I've been lurking a here a while, and this is a timely subject to chime in on as it's something I've been thinking about recently.
A couple of weeks back I came across some Menghai 7572 from the early 80's. It had been stored in China for a while, and spent most of the last 10 years or so here in Malaysia. High humidity conditions are normal here, and I know for a fact the beengs were well ventilated over the years. The 7572 is a shu using a variety of leaf grades.
The 'shu' smell, or 'cooked' aroma is all but absent from the dry cake, and big leaves were visible from both sides of the cake. The dug out segment also showed potential. I was amazed at the condition of the cake.
Two rinses, and a lovely deep burgundy broth poured forth from the pot. The body was substantial, and the flavours deep and earthy, with a prolonged finish. Time had certainly done it's work, with the tea exhibiting an impressive endurance.
The experience demonstrated to me, for the first time, how shu can age, as previously I'd been wholly obsessed with aged sheng. And I concluded that it had aged pretty well!!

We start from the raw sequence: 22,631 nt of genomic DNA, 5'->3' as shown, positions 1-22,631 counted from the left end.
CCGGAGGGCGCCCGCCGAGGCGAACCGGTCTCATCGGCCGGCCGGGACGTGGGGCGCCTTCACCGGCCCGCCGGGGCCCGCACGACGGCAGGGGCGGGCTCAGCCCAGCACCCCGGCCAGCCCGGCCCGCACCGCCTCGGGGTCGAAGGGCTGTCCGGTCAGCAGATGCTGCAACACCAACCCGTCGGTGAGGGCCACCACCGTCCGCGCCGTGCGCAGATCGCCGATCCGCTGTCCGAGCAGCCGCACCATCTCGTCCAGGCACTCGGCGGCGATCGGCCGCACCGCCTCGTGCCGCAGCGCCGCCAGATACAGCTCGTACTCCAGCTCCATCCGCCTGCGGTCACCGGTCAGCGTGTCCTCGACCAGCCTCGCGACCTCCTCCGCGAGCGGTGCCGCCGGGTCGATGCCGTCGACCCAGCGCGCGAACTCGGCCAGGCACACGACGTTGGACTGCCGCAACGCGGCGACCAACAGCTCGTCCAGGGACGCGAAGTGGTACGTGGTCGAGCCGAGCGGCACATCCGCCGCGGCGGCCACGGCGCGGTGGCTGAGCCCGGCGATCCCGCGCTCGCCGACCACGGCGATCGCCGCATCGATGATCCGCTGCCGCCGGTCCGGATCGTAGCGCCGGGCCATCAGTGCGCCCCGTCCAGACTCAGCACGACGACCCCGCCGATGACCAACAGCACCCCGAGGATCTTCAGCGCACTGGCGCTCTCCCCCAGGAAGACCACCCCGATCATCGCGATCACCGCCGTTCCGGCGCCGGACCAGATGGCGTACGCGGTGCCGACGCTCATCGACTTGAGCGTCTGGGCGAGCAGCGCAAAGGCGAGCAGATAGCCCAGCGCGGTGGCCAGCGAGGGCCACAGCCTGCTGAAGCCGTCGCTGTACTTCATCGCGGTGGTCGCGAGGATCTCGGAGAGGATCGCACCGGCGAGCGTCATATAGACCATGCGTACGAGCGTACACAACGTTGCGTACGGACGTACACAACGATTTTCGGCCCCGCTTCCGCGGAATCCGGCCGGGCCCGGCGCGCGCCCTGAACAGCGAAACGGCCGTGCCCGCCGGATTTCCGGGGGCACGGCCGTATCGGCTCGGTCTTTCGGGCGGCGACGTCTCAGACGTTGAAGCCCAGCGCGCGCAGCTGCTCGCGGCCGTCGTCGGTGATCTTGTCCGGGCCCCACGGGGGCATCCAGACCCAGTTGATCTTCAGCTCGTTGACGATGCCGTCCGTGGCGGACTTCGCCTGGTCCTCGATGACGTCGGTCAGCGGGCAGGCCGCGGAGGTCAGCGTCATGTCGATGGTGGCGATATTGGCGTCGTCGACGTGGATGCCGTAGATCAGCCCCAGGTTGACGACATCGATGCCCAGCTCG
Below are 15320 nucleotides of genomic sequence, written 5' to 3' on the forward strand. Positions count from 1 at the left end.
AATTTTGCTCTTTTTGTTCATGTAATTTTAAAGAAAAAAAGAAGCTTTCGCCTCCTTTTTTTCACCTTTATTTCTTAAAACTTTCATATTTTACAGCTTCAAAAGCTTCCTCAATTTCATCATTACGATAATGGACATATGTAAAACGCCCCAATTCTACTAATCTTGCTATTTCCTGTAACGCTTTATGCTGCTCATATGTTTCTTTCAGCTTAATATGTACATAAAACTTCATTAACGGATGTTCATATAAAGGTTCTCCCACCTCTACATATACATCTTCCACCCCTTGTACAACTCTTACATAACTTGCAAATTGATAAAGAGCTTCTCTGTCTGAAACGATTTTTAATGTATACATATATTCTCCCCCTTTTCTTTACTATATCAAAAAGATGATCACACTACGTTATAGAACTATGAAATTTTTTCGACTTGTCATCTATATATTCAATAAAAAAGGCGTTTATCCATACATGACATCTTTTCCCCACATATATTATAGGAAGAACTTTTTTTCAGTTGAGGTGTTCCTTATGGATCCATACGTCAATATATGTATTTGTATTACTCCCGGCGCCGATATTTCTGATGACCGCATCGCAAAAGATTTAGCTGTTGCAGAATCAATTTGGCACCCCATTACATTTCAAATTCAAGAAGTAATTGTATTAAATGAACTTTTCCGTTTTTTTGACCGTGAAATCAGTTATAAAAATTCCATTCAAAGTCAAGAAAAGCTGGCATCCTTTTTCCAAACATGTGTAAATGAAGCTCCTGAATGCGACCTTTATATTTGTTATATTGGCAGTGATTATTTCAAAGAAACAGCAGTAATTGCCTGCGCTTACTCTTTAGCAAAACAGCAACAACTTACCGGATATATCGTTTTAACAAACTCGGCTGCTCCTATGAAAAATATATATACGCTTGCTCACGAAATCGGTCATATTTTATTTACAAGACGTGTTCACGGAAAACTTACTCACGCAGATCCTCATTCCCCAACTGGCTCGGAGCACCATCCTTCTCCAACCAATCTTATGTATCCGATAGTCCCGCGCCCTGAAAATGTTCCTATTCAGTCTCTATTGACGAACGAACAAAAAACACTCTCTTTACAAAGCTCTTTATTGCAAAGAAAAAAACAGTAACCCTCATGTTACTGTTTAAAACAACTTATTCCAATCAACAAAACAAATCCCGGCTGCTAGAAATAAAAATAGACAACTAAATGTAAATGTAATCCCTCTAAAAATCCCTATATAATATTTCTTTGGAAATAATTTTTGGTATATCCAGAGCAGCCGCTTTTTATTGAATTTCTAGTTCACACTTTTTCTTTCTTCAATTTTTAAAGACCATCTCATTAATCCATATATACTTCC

In order to further explore this tea, I've dismantled half the beeng into a clay container, to approximately 2/3rds full. The lid is left partially open, and by aerating the tea in this way, I hope to open it up further.
Conversations with more senior tea drinkers always yielded similar opinions, in that a good shu will age and develop to provide years of drinking pleasure. Patience will improve, as will flavour and smoothness. We're not too concerned in these parts when it comes to dry or wet stored, for as long as light is kept away and ventilation is available, the rest should take care of itself.
Pu Erh aging in SE Asia is generally speedier than in the Northern Hemisphere due to constant humidity and relatively higher ambient temperatures, so even a 5 old tea here may display characteristics of a 15 year old tea kept elsewhere.